MIC2588/MIC2594 controller to adjust the GATE output
voltage and regulate the load current for 400µs at the pro-
grammed current limit value, 4.2A in this example. During this
short-circuit load condition, the dissipation in the MOSFET
is calculated by:
PD(short) = VDS × ILIM VDS = 0V – (-48V) = 48V
PD(short) = 48V × 4.2A = 201.6W for 400µs.
At first glance, it would appear that a very hefty MOSFET is
required to withstand this extreme overload condition. Upon
further examination, the calculation to approximate the peak
junction temperature is not a difficult task. The first step is to
determine the maximum steady-state junction temperature,
2 Km MIWMIWN‘W ‘ 0w apnea n: n' mun-mg: [Ir-cw- yum-m r urn-A hum EJ" 1:4 aua:m=uoemasmxm September 2005 17
September 2005 17 M9999-083005
MIC2588/MIC2594 Micrel
then add the rise in temperature due to the maximum power
dissipated during a transient overload caused by a short
circuit condtion. The equation to estimate the maximum
steady-state junction temperature is given by:
TJ(steady-state) TC(max) + ΔTJ (10)
TC(max) is the highest anticipated case temperaure, prior to
an overcurrent condition, at which the MOSFET will operate
and is estimated from the following equation based on the
highest ambient temperature of the system environment.
TC(max) = TA(max) + PD × (Rθ(J-A) – Rθ(J-C)) (11)
Let’s assume a maximum ambient of 60°C. The power dis-
sipation of the MOSFET is determined by the current through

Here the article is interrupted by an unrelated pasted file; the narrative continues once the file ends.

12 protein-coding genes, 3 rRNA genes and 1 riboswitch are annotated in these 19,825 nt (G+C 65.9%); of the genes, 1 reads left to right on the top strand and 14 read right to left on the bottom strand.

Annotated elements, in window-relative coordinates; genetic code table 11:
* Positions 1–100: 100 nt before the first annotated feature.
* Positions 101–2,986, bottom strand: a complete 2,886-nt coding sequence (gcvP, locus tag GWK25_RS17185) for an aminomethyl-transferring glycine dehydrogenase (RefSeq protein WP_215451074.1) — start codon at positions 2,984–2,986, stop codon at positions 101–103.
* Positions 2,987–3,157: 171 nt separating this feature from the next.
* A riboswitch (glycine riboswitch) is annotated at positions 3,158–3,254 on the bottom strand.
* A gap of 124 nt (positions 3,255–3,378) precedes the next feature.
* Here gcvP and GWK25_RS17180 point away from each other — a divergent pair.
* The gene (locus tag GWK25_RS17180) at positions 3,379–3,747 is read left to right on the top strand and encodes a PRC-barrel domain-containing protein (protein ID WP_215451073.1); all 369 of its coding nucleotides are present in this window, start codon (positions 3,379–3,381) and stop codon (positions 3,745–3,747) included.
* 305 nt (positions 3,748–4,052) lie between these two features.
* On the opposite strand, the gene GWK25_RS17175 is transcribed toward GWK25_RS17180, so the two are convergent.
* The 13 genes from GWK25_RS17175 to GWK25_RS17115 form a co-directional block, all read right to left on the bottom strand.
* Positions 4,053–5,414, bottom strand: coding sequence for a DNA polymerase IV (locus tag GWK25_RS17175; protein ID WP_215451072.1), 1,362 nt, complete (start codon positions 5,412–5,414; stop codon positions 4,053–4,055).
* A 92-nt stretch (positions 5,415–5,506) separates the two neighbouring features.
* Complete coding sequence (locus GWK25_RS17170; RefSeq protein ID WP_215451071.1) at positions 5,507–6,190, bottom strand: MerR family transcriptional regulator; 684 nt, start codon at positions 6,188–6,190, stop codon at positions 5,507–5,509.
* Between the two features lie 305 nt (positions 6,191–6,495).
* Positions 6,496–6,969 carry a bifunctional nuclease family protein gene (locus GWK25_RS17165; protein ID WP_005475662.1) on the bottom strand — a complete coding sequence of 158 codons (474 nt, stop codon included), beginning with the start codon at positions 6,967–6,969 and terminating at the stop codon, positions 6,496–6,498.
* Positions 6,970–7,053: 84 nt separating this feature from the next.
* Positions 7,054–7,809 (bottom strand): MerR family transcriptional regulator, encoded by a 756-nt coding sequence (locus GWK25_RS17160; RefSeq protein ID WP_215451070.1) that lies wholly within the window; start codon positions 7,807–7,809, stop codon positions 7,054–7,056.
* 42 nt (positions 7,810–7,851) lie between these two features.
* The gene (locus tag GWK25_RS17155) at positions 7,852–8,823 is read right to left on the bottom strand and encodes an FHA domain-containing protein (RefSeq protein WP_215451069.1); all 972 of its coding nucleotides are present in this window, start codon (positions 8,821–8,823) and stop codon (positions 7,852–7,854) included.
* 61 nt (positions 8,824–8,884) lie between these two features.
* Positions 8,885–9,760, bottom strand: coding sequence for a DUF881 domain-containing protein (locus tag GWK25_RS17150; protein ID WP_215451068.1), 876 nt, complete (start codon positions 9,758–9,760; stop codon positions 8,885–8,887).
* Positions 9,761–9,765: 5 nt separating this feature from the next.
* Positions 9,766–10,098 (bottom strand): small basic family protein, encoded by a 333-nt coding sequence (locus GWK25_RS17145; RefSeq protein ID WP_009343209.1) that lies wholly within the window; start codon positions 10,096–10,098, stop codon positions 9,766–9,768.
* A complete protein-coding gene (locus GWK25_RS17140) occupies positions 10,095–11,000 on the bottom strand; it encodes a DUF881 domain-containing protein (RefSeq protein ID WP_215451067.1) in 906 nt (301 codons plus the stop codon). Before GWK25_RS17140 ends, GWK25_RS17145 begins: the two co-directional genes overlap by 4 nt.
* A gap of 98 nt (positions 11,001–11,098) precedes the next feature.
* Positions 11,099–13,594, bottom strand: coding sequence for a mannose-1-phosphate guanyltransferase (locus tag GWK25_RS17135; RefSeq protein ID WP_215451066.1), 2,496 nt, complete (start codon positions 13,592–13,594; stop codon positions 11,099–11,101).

the MOSFET and the on-resistance (I2R), which we will esti-
mate at 17mΩ (specification given at TJ = 125°C). Using our
example information and substituting into Equation 11,
TC(max) = 60°C + [((3A)2 × 17mΩ) × (40 0.4)°C/W]
= 66.06°C
Substituting the variables into Equation 10, TJ is determined
by:
TJ(steady-state) TC(max)+[RON+(TC(max)–TC)(0.005)
× (RON)][I2×(Rθ(J-A)–Rθ(J-C))]
66.06°C+[17mΩ+(66.06°C–25°C)(0.005/°C)
× (17mΩ)][(3A)2×(40–0.4)°C/W]
66.06°C + 7.30°C
73.36°C
Since this is not a closed-form equation, getting a close ap-
poroximation may take one or two iterations. On the second
iteration, start with TJ equal to the value calculated above.
Doing so in this example yields;
TJ(steady-state) 66.06°C+[17mΩ+(73.36°C–25°C)×(0.005/°C)
×(17mΩ)][(3A)2×(40–0.4)]°C/W
73.62°C
Another iteration shows that the result (73.63°C) is converg-
ing quickly, so we’ll estimate the maximum TJ(steady-state) at
74°C.
The use of the Transient Thermal Impedence Curves is
necessary to determine the increase in junction temperature
associated with a worst-case transient condition. From our
previous calculation of the maximum power dissipated during
a short circuit event for the MIC2588/MIC2594, we calculate
the transient junction temperature increase as:
TJ(transient) = PD(short) × Rθ(J-C) × Multiplier (12)
Assume the MOSFET has been on for a long time several
minutes or more and delivering the steady-state load current
of 3A to the load when the load is short circuited. The control-
ler will regulate the GATE output voltage to limit the current
to the programmed value of 4.2A for approximately 400µs
before immediately shutting off the output. For this situation
and almost all hot swap applications, this can be considered a
single pulse event as there is no significant duty cycle. From
Figure 7, find the point on the X-axis (“Square-Wave Pulse
Duration”) for 1ms, allowing for a healthy margin of the 400µs
tFLT, and read up the Y-axis scale to find the intersection of
the Single Pulse curve. This point is the normalized transient
thermal impedence (Zθ(J-C)), and the effective transient thermal
impedence is the product of Rθ(J-C) and the multiplier, 0.45
in this example. Solving Equation 12,
TJ(transient) = (201.6W) × (0.4°C/W) × 0.45 = 36.3°C